I climbed a hill, but it looked like a mountain to me: Sometimes a fresh perspective is all you need.

Last year I climbed a little mountain. A large hill if I am honest: but I really didn’t want to because I was worried that my knees wouldn’t take the pounding. I already had had one of my knees operated on in 2018 and the other was heading that way too. To be fair the only reason I climbed the hill was because my wife and son wanted too. So, there I am, in the lake district in October 2021 climbing a hill that I didn’t want to climb.

Even though I was a lot lighter than I was at the beginning of the god-awful pandemic, I didn’t want to expose my family and more importantly myself, to the fact that I had a truly poor level of fitness. I wasn’t ready to admit that my years of being a half decent rugby player were well and truly over. I was happier to avoid the inevitable consequences of age, weight and worn-out bones. Unfortunately for me there was no way that I could say no.

So off we went with my head down and survival mode most definitely turned up to eleven. After about 30 mins we paused as Douglas, our bonkersly brilliant puppy decided to answer the call of nature.
Taking the opportunity to gather myself and restore my laboured breathing I looked back and saw the view; it was spectacular. Simply spectacular. And as we moved off again. the higher we went the better it got. The vibrant autumnal colours, the sunlight painting the landscape with a golden hue that I simply would not have seen from standing in the village below. I hadn’t seen anything like it for years. All because I didn’t want to risk my knees and because I was embarrassed by my lack of fitness.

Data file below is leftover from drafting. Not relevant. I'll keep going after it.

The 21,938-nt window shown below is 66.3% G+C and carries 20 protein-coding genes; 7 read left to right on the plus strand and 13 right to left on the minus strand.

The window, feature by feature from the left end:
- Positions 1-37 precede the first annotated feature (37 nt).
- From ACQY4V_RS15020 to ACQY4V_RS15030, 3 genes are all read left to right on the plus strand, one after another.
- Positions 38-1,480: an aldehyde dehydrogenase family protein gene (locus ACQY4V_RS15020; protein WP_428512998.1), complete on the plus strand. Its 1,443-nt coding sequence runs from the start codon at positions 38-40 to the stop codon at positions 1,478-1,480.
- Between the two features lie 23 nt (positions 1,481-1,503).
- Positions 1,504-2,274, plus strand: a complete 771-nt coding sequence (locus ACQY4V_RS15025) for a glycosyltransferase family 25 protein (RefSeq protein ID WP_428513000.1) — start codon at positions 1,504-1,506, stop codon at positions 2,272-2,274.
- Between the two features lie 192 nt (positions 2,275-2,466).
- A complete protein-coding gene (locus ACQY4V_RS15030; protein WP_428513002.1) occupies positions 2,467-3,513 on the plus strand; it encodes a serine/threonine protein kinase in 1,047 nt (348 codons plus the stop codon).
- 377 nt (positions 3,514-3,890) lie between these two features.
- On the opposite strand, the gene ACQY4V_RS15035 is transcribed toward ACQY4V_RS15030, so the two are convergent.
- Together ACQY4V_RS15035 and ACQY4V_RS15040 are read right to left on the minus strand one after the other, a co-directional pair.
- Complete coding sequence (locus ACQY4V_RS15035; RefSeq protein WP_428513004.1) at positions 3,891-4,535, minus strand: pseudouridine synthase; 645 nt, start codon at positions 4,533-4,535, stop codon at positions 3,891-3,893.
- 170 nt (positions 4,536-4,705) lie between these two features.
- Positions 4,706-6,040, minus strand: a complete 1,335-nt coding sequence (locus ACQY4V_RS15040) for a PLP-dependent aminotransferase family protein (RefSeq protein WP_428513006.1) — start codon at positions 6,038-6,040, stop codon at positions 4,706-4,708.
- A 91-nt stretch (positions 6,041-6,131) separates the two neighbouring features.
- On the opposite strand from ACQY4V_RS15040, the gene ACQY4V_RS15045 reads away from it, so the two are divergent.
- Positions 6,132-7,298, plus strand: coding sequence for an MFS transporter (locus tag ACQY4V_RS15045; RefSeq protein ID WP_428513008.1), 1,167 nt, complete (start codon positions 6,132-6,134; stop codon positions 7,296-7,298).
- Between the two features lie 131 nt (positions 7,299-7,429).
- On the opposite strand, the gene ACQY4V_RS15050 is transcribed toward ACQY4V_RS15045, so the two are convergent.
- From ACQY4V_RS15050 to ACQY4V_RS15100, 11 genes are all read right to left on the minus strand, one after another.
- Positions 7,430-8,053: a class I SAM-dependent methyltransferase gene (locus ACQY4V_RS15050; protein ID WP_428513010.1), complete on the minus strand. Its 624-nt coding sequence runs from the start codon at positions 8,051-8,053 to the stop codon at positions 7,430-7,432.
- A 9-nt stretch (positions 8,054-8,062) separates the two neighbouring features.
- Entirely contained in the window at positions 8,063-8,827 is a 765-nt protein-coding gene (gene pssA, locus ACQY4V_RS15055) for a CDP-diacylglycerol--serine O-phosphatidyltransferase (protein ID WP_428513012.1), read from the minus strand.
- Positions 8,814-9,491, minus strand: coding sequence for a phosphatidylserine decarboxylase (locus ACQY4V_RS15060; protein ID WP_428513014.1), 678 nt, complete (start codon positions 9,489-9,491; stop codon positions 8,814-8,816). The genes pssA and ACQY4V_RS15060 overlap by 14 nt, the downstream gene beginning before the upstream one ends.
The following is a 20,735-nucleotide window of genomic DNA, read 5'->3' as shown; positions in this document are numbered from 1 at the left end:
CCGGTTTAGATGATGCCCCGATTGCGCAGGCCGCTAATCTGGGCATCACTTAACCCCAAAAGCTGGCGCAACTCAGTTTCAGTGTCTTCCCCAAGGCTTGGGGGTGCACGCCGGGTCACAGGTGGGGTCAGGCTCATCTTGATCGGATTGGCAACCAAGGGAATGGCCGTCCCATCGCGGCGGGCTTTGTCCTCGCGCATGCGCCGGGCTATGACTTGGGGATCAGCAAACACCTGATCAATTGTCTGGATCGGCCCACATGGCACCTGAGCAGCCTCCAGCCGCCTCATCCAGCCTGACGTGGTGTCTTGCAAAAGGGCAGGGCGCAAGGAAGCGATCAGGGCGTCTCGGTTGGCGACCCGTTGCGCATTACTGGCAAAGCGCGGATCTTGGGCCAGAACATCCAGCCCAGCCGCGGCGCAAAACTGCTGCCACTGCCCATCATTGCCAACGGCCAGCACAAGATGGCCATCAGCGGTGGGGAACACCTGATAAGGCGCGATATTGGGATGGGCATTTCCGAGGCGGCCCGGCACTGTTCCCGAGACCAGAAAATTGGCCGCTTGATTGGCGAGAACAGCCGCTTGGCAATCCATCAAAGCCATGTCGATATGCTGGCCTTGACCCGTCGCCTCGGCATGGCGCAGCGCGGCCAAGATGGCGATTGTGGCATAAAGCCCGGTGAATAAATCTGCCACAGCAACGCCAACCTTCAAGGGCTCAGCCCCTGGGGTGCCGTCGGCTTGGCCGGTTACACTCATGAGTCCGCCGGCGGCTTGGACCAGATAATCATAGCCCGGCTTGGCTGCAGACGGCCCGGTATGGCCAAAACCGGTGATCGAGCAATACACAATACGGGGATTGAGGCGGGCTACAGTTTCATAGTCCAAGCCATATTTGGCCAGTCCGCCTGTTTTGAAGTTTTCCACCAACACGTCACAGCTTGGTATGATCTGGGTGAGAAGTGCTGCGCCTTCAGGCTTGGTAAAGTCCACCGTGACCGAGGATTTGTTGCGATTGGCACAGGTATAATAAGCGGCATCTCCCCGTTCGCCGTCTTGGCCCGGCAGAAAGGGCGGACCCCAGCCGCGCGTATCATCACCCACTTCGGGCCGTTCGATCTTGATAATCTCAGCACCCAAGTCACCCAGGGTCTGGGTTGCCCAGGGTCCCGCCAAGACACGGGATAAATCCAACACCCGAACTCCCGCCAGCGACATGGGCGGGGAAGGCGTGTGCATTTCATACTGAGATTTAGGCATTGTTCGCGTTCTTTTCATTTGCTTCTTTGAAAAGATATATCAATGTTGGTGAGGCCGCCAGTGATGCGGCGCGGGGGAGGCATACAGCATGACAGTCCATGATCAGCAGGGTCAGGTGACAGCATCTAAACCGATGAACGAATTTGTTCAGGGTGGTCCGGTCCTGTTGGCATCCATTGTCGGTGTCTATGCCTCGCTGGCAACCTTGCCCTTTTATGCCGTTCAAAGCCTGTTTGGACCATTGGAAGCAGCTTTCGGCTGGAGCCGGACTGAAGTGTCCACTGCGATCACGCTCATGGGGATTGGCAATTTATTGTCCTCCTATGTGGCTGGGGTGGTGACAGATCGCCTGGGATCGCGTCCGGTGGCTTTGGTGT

Eventually we almost reached the summit and the combination of my knees, tired dog and quite a treacherous path meant that our climb had come to its conclusion. We paused again and then headed down. Despite the panting and creaking limbs I would not have missed the climb for anything. Why? Because the view from the hill was breath-takingly beautiful and the sense of satisfaction and achievement was immense. When we got back to the village I looked back up and it was only a hill not a mountain, but it had, at the time, filled me with fear.

Sometimes in life we must face situations that you just don’t want to. Climbing your own personal mountain and saying to yourself “I can do this” because you know the result will bring a genuine sense of achievement and resolution is the best possible thing to do. What is more sometimes we have to go on journeys that we know will be arduous and unpopular but you know, in your heart of hearts, that it is the right thing to do to make you happy and restore your equanimity.

Take the challenge, find the right path, climb your mountain and restore your equanimity. And remember you don’t have to climb it on your own.